It’s showdown time for two fiercely competitive measures that would give the public more time to see legislative bills before they are passed.
Charles Munger Jr., a wealthy Stanford University physicist and major player in California politics, and former Republican state Sen. Sam Blakeslee have qualified their ballot measure, which would require any bill to be posted on the internet and in print for 72 hours before a final vote.
Legislative leaders, meanwhile, have hastily written their own 72-hour notice measure, Senate Constitutional Amendment 14, as an alternative, clearly hoping that Munger and Blakeslee will remove their measure from the November ballot by Thursday’s deadline — something they insist won’t happen.
However, SCA 14 still needs a two-thirds Assembly vote, which means support from at least two Republican members — possible but unlikely at the moment — and also faces Thursday’s legal deadline. The Legislature, though, has stretched the deadline for its measures in the past.
In a series of recent amendments, the convoluted wording of SCA 14, which appeared to be less than a firm 72-hour mandate, has been simplified. The chief difference appears that while the Munger-Blakeslee measure requires printed and internet versions of bills to be available 72 hours in advance, SCA 14 requires only internet posting.
Initiative sponsors say that’s a major flaw in SCA 14, while Sen. Lois Wolk, D-Davis, who is carrying SCA 14, claims the initiative has “critical flaws” in its notice requirement.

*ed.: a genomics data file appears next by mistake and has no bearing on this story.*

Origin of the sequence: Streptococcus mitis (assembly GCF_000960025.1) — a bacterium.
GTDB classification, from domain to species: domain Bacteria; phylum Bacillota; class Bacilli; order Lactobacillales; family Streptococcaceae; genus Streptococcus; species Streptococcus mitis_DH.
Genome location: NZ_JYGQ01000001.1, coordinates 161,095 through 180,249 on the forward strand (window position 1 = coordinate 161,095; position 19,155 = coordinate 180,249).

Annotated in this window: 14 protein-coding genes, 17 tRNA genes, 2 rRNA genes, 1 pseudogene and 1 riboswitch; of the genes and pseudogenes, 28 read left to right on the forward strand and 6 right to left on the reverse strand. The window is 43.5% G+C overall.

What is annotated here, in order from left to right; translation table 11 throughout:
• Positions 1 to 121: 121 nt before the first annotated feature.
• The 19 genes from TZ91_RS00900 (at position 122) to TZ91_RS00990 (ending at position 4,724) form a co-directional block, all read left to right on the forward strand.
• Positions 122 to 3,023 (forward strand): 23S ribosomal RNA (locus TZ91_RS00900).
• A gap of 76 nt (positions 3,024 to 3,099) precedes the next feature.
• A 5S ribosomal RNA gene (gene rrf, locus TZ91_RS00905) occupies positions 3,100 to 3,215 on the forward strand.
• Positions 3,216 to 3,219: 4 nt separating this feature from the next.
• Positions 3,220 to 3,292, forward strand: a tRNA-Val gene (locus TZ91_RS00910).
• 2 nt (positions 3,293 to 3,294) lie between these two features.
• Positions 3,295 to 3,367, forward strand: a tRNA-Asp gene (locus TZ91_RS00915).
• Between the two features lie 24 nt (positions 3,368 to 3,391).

Potentially, the more important differences have to do with how video of legislative proceedings is broadcast and archived, and the right of the public to record those proceedings itself.
Long-standing state law prohibits commercial or political uses of legislative recordings, and before this month, critics of the Munger-Blakeslee measure claimed that its true purpose was to use them for what spokesman Steve Maviglio called “15-second attack ads.”
SB 884 now repeals the law that England declared invalid. However, the Munger-Blakeslee camp says that by providing broader access to videos in legislation, rather than in the state constitution, as the initiative does, the Legislature could restrict access in the future.
So, one might ask, which approach best reduces legislative sneakiness, particularly politicians’ penchant for using the “gut-and-amend” technique to write entirely new bills that are enacted without even the pretense of public notice?
Neither is perfect, but either would be better than the much-abused status quo. However, it’s troublesome that some important provisions regarding access to and use of video recordings are not constitutionally guaranteed by the Legislature.
The Legislature’s stiff resistance to video access in the case before Judge England indicates that it might revert to its old ways without a constitutional guarantee.